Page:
As already mentioned, multicores have little to no benefit on single AutoCAD session. I have 16 virtual core box and AutoCAD can only make maximum 6.25% out of it. So instead of open many drawings in one session, I many sessions without performance hit.
Does anyone know what "purging empty groups" does? Again, I can open my drawing (which contains xrefs) in AutoCAD 2006 but when I try to open it in AutoCAD 2012 it gets to the point where the drawing is visible but then at the command line it says "purging empty groups" and CAD freezes. I don't even see the item "Groups" in the purge dialogue box in CAD 2006???? This is really frustrating and it seems like there is no fix. I have to keep the old software to open certain drawings????
I agree with ToanDN. I have five instances of AutoCAD open at all times (with each instance's affinity set to a single core)
When an instance goes to lunch, I simply switch to a different drawing.
Stupid question time: I assume you are familiar with groups?
Its entirely possible to have groups with no objects assigned to them. Poorly designed third-party and in-house software can result in the drawing being overloaded with either anonymous or named groups, each of them with no contents. This happens either from creating new groups on the fly or deleting objects without checking for group membership. After a while the overhead of all of these unnecessary groups bogs down the drawing (similar to annotation scales, but not as bad). Purging "dead" groups deletes them from the drawing as a means to keep this problem in check.
Lastly, it might not be the purging of dead groups that is the problem. Frequently command line responses occur *after* the event has finished, so the problem may be in whatever is happening after the purge.
No, I have never heard of, or used groups. I tried again to open the drawing but this time when it froze I just let it sit (the command line said it was purging empty groups) but at the top of the application it said "not responding". After about 15 minutes the drawing finally opened and a message in the command line said "219,216 empty groups purged". Now the drawing opens and closes no problem. I have no idea what this is all about. Never used groups and would like to turn this function off if possible. I've gotten along fine without goups for 12 years now so see no use for them at this point!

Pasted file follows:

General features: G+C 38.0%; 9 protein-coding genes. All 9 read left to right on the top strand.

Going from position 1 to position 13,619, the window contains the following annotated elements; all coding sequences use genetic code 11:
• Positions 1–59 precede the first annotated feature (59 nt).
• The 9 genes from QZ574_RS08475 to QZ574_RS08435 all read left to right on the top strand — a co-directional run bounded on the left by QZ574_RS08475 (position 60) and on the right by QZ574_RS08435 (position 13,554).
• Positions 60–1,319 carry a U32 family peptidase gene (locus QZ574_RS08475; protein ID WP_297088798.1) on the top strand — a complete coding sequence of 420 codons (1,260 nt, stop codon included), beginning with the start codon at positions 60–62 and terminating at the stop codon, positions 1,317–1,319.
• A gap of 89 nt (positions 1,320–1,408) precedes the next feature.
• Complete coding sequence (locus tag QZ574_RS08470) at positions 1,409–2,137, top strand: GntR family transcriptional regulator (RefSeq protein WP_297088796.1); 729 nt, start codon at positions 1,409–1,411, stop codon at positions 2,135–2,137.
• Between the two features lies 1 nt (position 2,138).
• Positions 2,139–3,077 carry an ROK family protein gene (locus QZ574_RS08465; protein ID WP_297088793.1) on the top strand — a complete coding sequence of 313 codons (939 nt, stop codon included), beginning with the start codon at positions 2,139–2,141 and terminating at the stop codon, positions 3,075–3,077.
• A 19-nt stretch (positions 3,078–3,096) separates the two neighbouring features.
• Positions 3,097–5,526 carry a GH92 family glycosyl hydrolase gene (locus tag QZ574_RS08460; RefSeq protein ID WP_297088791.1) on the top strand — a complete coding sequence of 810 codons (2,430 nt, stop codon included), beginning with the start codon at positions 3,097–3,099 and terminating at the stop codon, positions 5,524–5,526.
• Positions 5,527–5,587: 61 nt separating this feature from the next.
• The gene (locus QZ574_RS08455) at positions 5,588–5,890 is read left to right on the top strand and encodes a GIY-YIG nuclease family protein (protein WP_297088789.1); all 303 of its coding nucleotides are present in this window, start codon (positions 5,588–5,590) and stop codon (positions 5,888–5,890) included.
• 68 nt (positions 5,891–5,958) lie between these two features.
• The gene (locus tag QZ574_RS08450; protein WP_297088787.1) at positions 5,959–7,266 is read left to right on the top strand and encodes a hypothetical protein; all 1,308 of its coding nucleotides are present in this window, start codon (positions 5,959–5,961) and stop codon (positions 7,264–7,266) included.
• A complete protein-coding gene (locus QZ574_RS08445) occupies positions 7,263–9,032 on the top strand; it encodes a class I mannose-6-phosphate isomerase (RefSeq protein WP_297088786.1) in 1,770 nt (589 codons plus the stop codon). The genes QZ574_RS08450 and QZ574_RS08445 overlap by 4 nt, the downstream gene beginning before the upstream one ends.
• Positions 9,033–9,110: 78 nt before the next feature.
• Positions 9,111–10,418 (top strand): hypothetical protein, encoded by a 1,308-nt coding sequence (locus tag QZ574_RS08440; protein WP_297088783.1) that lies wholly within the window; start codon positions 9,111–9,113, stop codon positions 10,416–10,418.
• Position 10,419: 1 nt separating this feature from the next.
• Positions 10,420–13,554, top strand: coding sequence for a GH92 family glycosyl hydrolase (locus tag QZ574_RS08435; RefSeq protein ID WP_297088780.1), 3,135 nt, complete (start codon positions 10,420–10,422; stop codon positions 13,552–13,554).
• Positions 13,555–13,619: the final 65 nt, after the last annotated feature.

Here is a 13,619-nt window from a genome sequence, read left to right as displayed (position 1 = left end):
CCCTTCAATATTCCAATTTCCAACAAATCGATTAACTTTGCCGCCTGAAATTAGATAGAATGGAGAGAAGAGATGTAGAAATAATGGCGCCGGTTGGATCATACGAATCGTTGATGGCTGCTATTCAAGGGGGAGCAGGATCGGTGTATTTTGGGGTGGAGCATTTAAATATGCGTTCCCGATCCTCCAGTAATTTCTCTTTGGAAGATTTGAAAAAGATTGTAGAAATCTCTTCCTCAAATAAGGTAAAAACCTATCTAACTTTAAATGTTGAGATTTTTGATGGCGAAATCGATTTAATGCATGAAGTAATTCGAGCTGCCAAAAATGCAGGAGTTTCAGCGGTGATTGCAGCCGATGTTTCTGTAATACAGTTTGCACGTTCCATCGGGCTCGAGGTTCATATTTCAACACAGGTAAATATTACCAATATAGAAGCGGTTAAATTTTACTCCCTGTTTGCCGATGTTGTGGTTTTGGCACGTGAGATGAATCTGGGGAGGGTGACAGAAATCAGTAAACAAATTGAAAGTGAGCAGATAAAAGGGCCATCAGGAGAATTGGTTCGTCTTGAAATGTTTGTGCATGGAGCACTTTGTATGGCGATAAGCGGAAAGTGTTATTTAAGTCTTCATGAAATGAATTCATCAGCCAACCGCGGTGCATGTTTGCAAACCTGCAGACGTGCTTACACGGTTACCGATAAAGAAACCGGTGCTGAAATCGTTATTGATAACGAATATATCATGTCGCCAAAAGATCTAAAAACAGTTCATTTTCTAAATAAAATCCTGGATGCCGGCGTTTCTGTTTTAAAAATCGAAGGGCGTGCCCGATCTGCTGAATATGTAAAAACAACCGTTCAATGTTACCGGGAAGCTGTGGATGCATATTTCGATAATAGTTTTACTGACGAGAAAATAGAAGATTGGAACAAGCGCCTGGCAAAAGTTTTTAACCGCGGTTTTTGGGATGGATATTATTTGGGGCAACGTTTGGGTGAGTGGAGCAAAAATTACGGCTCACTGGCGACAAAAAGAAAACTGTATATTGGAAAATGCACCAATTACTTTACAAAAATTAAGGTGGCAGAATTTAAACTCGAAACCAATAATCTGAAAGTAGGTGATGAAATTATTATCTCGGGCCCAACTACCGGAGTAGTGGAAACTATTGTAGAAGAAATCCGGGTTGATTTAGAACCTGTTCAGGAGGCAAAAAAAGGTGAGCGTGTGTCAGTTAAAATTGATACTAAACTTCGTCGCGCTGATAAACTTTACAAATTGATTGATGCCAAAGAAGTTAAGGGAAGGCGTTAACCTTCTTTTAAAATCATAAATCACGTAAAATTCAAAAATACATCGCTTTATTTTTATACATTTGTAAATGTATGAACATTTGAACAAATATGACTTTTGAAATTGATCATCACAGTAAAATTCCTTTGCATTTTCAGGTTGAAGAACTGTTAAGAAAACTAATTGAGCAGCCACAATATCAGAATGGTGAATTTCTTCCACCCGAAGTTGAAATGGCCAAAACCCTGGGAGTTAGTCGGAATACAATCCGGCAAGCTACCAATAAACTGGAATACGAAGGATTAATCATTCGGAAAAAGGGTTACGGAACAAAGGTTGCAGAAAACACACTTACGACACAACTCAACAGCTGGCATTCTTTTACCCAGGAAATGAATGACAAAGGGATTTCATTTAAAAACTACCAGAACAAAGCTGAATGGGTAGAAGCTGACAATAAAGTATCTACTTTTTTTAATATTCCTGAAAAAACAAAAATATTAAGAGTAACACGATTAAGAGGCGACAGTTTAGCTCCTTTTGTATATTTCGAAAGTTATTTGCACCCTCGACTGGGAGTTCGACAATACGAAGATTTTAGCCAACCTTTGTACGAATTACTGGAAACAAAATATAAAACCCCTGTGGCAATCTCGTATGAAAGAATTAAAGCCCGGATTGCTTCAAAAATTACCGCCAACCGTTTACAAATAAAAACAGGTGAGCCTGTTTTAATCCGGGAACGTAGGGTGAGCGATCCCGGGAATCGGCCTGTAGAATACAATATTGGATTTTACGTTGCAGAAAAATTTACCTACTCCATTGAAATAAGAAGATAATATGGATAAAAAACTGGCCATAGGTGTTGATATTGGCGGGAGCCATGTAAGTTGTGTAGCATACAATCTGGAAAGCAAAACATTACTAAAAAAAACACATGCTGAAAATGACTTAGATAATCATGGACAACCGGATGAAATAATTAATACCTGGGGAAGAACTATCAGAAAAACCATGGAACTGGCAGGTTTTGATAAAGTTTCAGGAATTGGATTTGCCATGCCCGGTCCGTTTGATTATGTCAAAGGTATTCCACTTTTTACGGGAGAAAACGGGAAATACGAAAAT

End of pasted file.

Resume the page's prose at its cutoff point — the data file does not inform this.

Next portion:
That would be bad, very bad course of action. Maybe not extremely bad. But removing those dead groups is the "right" thing to do if only for the sanity of those working on the drawings. You need to find what is causing those dead groups and get that fixed. They could have been accumulating for years, which is why there are so many. Without the option for purging them you wouldn't have known they were there.
Think of it like having a bucket to catch the drips from a leaky roof; if the bucket is overflowing, the problem isn't from having a bucket thats too small its that the roof is leaking.
Look into the help file (I know, I know...) and read about groups. They have some very good uses when done properly.
While related to the title my problem is not exactly the same. Just recently it seems AutoCAD 2012 now uses 25% of my CPU when idle. I have nothing else running just fresh boot and AutoCAD and getting 25% CPU usage across all cores.
Intel Core2 Quad CPU 3GHz
64 bit WIN 7
64 bit ACAD 2012
64 bit Vault Pro 2013 server (connected through ACAD using Vault Pro 2012 not the client)
When I open a drawing it will actually drop usage then once it's opened it goes back to 25%. Another interesting thing to note is if any dialog boxes pop up in ACAD my CPU drops to 0. Once I click an answer it will go back to 25. This I guess wouldn't be such an issue except my machine is now lagging when I try to research anything on our intranet or even the internet, send or receive emails and listen to my media player. I've never had any problems like this in the past two years of using this computer.
Log into access your profile, ask and answer questions, share ideas and more. Haven't signed up yet? Register
Start with some of our most frequented solutions to get help installing your software.